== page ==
In voting against imposing the recommended sanctions, five councillors agreed to absolve Judson of the recommended sanction, but all had different reasons.

Coun. Rick Wiedenhoeft said he voted against the sanction to require an apology because he believes Judson would not apologize.

“Therefore trying to enforce this recommendation will be a waste of our time and the people’s money,” Wiedenhoeft said. “And we as a council have so much more important and meaningful work to do.”

Coun. Andrew Hallikas also voted against imposing the recommended sanctions. Hallikas said he has difficulty with the fact that the original complaint was anonymous.

“I did not construe Councillor Judson’s substitution of ‘a Flinders Place resident’ and substituting ‘a white senior citizen’ as being discriminatory to all white senior citizens,” Hallikas said. “And nor did I feel he was implying something derogatory about white senior citizens that he was referring to.”

Hallikas added that while he would neither have made similar comments, nor taken the same tone on social media, Judson is still entitled to his own political opinion and expression.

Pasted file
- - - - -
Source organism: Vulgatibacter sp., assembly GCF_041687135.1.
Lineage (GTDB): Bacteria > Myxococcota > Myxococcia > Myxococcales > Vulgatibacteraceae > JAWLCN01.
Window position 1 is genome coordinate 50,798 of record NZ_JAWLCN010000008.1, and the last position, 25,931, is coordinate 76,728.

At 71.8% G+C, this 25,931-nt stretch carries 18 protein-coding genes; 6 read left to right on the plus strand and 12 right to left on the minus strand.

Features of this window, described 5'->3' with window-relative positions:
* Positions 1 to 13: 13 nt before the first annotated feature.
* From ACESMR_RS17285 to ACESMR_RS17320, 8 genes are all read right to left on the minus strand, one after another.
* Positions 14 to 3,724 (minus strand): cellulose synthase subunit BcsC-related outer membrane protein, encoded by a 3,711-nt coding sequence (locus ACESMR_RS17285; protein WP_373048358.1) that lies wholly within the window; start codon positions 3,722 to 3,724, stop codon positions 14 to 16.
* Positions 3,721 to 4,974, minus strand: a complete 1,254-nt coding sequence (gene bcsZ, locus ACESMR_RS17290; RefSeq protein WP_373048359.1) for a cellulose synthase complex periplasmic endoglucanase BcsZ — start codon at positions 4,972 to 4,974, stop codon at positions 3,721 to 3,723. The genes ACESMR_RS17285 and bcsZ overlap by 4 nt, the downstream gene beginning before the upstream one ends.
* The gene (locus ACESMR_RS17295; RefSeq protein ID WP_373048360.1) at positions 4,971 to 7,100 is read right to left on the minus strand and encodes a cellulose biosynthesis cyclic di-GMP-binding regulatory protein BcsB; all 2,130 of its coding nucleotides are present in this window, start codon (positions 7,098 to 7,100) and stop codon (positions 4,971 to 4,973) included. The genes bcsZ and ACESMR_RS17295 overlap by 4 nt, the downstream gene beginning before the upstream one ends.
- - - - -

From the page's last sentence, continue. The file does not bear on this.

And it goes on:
But Hallikas also said he did not appreciate the tone of the letter all council members received from Judson’s lawyer.

“I found that the letter contained all manner of legal threats if council were to adopt the commissioner’s findings. This is before we had a chance to even read the findings,” Hallikas said. “I found that letter to be inappropriate and uncalled for. We’re trying to do the very best for the constituents and they can certainly competently and impartially fulfill their elected duties without threat of legal action by a lawyer.”

Coun. Wendy Brunetta said while she believes Judson’s comments offended some members of the community, she decided to vote against sanctioning Judson because this is his first term on council. Brunetta said Judson is still on a huge learning curve.

Coun. John McTaggart, who also chaired the Committee of the Whole meeting, said he does not condone Judson’s way of getting his message out.

However, McTaggart said in voting to dismiss the recommended sanctions, he took into account that Judson belongs to a different generation that has a different way of getting their message out.

Fort Frances Mayor June Caul voted to dismiss the sanction, but provided no comment.

Judson said this conclusion “was only reached after a hearing fraught with significant due process concerns and rampant procedural errors.” He added that “for the record I will never apologize for being a strong voice on reconciliation and equity issues facing people in our community.”

Judson also said in the statement that he will be seeking amendments to the Town of Fort Frances Code of Conduct in order to “fairly and economically weed out vexatious complaints and attacks on political expression, to clarify procedure, and to save taxpayers money.”

[3d-flip-book mode=”fullscreen” id=”151812″][/3d-flip-book]